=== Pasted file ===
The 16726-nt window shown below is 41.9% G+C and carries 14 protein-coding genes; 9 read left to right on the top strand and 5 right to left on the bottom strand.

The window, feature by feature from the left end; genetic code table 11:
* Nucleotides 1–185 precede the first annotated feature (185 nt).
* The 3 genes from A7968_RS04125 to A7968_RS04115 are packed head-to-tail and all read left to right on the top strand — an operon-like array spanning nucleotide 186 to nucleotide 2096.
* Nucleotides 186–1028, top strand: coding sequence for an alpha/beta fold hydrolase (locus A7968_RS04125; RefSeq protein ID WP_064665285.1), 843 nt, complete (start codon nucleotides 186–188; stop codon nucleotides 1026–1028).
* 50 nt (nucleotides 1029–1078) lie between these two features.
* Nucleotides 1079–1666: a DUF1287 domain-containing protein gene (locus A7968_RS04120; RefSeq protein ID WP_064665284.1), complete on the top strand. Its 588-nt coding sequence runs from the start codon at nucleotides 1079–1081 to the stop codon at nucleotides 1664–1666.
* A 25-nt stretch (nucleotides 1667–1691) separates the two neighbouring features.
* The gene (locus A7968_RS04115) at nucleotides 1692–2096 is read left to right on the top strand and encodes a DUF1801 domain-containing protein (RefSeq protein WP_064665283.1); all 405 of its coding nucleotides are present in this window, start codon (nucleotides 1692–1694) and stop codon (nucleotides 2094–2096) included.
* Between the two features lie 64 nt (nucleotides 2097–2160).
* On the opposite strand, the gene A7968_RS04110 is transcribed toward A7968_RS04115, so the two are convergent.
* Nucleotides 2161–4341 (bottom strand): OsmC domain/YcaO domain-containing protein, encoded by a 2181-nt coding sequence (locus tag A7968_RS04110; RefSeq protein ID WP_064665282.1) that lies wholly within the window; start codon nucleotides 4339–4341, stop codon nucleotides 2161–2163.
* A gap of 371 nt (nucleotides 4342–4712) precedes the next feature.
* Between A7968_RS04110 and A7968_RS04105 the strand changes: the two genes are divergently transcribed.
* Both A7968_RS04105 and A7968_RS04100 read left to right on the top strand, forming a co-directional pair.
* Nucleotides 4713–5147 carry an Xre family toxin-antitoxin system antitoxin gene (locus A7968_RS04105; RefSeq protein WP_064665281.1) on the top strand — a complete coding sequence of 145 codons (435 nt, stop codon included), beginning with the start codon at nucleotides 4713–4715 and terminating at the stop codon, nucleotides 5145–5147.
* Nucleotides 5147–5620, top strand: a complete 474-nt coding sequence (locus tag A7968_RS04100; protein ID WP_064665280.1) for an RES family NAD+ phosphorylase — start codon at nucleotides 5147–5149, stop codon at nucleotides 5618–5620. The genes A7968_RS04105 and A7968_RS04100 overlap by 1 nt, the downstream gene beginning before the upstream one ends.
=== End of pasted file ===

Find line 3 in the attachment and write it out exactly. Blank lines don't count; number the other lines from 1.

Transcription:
* Nucleotides 1–185 precede the first annotated feature (185 nt).